This feature of the Force can be used for a variety of purposes, but it’s particularly useful during boss fights where there’s a fairly static weak point to deal with. A good example is Dobkeratops, the iconic first stage boss (above); fire the Force into its belly where the green head pops out and not only will you deal heavy damage simply using the Force itself, but the additional damage from the Force’s guns will make pretty quick work of it. In the meantime, you can concentrate on steering your ship to avoid Dobkeratops’ attacks… and the scenery, of course, which it’s all too easy to forget about in the heat of battle!

Besides the Force, you’ll also have the opportunity to collect Bits and Missiles. Both of these are extremely useful additions to your arsenal; Missiles home in on enemies, while Bits not only provide additional firepower, they also block bullets and damage enemies just like the Force does. You can’t fire them out like the Force, though; they instead follow the path your ship took with a slight delay.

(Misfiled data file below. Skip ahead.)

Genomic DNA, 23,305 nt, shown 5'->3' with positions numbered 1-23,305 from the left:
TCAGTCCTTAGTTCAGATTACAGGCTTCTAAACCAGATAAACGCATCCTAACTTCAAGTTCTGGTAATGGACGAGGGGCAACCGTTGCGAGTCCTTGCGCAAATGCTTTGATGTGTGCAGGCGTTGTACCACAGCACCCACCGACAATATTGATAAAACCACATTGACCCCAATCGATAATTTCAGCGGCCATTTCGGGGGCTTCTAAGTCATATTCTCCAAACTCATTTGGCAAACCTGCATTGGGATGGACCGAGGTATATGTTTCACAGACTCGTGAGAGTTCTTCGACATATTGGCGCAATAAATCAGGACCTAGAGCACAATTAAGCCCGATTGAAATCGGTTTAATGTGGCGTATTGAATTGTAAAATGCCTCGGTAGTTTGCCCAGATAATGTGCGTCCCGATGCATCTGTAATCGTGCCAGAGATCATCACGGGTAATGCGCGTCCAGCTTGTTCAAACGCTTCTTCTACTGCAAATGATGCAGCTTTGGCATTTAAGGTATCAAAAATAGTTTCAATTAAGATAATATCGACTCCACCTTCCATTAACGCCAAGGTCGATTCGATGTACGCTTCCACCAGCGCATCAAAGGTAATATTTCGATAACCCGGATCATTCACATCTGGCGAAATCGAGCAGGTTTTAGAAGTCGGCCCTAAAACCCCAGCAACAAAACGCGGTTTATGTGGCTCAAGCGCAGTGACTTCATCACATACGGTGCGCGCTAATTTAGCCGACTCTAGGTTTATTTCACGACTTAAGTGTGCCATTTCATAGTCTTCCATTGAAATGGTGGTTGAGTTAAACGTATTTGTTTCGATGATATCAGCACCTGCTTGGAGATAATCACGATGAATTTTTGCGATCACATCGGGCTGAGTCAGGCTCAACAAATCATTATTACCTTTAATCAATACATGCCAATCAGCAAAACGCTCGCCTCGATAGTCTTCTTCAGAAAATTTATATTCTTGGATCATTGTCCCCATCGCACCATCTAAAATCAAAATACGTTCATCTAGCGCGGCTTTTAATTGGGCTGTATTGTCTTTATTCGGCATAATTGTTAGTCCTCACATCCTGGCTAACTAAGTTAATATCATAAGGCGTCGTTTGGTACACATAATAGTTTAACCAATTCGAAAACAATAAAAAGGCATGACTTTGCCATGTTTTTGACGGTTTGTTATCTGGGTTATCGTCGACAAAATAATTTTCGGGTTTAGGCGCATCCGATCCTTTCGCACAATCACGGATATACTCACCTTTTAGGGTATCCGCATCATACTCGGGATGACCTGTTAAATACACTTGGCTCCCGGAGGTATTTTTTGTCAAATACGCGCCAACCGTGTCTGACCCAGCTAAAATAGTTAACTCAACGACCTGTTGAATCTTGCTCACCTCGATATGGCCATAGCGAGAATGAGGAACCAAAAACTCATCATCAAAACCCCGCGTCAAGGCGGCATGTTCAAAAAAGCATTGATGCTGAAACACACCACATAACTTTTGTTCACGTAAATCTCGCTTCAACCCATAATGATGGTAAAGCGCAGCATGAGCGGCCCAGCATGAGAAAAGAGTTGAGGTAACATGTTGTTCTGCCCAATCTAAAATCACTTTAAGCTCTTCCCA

Fully tooled up, your ship in R-Type is a force to be reckoned with (no pun intended) — and it should hopefully be clear why you want to avoid dying at all costs! Losing all those weapons can be absolutely devastating to a run, particularly once you’re up to the more challenging stages — so do your best to play as safely as you can. High scores can come later!

To that end, absolutely do not be too proud to make use of Evercade’s save game system while you’re learning the game. While starting over each time you get a Game Over is a great way to learn the early stages of the game and make gradual progress, there’s also great benefit from saving the game when you’ve got a fully-upgraded ship so that you can simply practice holding on to all those precious weapons for as long as possible, while learning the best way to deal with some of the more complex attack patterns.

When you’re good and ready, set yourself a credit limit and see how far you can get — or see what the best score you can get on a single coin is. Perhaps you might even be able to attain that elusive one-credit clear someday? If you do, be sure to make a record of it — mastering R-Type puts you among the top tier of shoot ’em up enthusiasts!

And that’s R-Type! Although a relatively early entry in the horizontally scrolling shoot ’em up genre, it’s aged extraordinarily well — it was enormously influential on the games that followed it with good reason, after all. So take some time to blast off and strike the evil Bydo empire — the skills you develop while learning R-Type will stand you in good stead for pretty much every shoot ’em up that followed it. Just be prepared for a challenging but rewarding road ahead!